A new era has begun! The Forest Preserves of Cook County has started investing the increased revenue available thanks to the approval of the referendum on the ballot last fall. The vast majority of new and improved programs, initiatives and amenities are still to come. But improvements that would not be happening without these extra resources are already having an impact—here are the highlights so far for 2023.
More than $300,000 of additional ecological restoration work has been completed at priority sites like Sauk Trail Woods, Jurgensen Woods and Busse Woods. Another $600,000 is committed and planned in the upcoming months for clearing and prescribed fire on more than 2,800 acres at Orland Grassland, Deer Grove, Country Lane Woods and other preserves.
We’ve expanded staff by adding 10 resource management crew aides—seven of which are graduates of our Conservation Corps programs—as well as a wildlife field laboratory technician and assistant resource project manager. These new staff will help the Forest Preserves address storm damage and invasive pests, increase capacity for trail management, and expand Conservation Corps programs. We have invested more than $1 million to date in new resource management equipment, as well, including trailers, chippers, skid steers, utility vehicles and track loaders.
More native plants are growing in the preserves thanks to the referendum funding. We planted 130 trees this spring, primarily in the North Branch region, with another round scheduled for the fall. We’ve expanded a seed bank and propagation partnership with the Chicago Botanic Garden and are creating an in-house seed nursery for native plants. Plug planting has already begun to increase biodiversity in Spears Woods.
We’ve hired four laborers at Nature Centers, opening up the schedules of the naturalist staff to concentrate on engagement activities. This summer that has included hosting Hyde Park Neighborhood Club summer camp field trips at nature centers; kayaking, fishing, archery and environmental education for a camp focused on health and wellness hosted by the Calumet City Park District; and an expanded partnership with the Summit School District for teacher training and cultural programming.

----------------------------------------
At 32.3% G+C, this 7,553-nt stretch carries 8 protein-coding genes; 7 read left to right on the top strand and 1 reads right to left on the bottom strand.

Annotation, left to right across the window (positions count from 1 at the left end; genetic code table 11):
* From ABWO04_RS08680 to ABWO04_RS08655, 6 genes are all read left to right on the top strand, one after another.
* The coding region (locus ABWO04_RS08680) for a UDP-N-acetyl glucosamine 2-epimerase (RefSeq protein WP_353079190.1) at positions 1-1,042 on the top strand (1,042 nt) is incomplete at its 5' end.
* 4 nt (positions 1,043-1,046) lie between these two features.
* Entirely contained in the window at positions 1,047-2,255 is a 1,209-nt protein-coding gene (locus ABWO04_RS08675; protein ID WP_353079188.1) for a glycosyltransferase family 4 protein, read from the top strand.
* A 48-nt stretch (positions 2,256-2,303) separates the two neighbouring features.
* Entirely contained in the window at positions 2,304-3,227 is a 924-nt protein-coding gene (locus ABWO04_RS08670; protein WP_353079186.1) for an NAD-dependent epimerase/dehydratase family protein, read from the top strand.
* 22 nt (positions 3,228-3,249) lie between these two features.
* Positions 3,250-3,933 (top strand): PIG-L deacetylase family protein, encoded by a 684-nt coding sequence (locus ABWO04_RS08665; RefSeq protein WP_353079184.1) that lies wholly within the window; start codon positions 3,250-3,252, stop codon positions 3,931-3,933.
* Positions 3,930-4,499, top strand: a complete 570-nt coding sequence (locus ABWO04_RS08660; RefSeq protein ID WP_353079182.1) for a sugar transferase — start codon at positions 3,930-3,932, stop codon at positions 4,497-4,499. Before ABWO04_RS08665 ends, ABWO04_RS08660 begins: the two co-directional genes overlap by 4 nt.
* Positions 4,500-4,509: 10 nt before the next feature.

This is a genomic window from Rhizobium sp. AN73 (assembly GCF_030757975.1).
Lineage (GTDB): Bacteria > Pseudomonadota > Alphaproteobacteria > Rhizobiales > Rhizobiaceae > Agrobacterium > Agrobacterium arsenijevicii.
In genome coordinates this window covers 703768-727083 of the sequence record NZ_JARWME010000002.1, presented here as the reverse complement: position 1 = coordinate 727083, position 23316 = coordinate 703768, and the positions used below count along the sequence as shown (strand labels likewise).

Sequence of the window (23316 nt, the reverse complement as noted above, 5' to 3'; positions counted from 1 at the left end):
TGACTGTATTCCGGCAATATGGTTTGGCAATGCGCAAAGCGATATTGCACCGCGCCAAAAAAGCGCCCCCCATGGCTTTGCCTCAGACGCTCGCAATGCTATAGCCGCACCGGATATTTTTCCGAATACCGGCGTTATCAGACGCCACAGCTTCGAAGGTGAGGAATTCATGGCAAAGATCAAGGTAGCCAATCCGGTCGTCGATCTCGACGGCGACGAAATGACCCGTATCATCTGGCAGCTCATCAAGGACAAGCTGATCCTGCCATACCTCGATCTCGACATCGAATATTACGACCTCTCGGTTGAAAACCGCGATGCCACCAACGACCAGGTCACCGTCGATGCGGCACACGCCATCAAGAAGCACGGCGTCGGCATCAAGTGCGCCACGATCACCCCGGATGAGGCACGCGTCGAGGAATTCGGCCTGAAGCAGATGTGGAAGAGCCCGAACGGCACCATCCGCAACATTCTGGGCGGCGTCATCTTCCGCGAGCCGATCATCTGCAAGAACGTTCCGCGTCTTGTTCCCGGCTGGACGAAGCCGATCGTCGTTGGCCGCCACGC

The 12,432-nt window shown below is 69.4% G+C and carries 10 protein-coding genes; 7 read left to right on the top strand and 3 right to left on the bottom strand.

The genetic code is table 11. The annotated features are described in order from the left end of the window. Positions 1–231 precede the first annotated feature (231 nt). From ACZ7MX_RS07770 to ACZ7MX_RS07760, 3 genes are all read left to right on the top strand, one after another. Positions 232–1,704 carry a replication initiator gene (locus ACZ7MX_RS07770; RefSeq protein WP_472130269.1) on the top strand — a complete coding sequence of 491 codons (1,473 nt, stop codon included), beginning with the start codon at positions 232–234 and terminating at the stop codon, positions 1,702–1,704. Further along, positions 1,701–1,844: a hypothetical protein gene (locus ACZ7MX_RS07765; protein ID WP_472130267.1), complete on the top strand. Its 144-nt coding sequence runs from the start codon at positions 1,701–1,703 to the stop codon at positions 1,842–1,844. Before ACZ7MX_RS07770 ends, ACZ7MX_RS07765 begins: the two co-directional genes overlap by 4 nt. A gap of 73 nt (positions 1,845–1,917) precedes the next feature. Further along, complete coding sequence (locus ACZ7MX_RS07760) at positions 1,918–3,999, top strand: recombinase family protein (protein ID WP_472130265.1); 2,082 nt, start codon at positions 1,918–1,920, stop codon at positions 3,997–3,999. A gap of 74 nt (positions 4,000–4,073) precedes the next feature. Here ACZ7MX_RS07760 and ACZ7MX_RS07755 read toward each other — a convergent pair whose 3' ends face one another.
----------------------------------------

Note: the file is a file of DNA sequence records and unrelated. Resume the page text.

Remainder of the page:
A new full-time administrator has created similar opportunities for programming teams that run events in preserves across the County. They are now partnering with local groups to add programs in yoga, paddling, African and Irish dance performances, accessible activities for people with disabilities, forest bathing and more.
We’ve purchased canoe and kayak equipment for paddlers and helmets for biking events, and increased funding for the Nature Express Bus Program, which provides free transportation to Forest Preserves events for community groups.
We have doubled the annual advertising budget for summer and fall outreach to encourage people to visit and enjoy the preserves. Approximately a third of this marketing is dedicated to media that primarily reaches BIPOC audiences, with another third geographically targeted to economically disconnected areas.
A pilot program, the Beaubien Woods Youth Outdoor Ambassador Program, now has funding to be ongoing. Ten youth from communities on the South Side of Chicago work at the local preserve in a paid internship with a focus on restoration, trail work and sharing the story of the African American Water Trail, which starts at the Beaubien Woods Boat Launch.
More than $3.5 million in contracts are in place for repairs on the Salt Creek and North Branch paved trails, beginning this summer, and on five unpaved trail systems launching this fall. Picnic shelter repairs for more than 30 shelters—from fresh paint to roof and other structural repairs—will also begin in the fall. This winter, a three-year initiative for major renovations of restrooms at as many as 60 of our buildings starts at Busse Woods and Dan Ryan Woods. And we have begun the feasibility studies for accessibility upgrades at nine canoe and kayak launches.
We’re replacing and updating tools and equipment to improve landscape maintenance. We’ve purchased new stand-in blowers and hot water pressure washers, and we’re in process to add wide-area mowers to replace some that are more than 30 years old, as well as electric weed whackers and leaf blowers.
A waste removal modernization plan has started, replacing the old metal garbage cans with new larger carts that won’t rust, have a lid to keep animals out and garbage in, and can be emptied more efficiently. Most locations will have additional recycling containers, as well. We have a dozen or so of the new carts in the field now as a pilot and have purchased two of the four trucks we’ll use to handle these containers. By this fall we’ll have six to seven hundred carts out in the Central Region, with further roll-out coming across the preserves.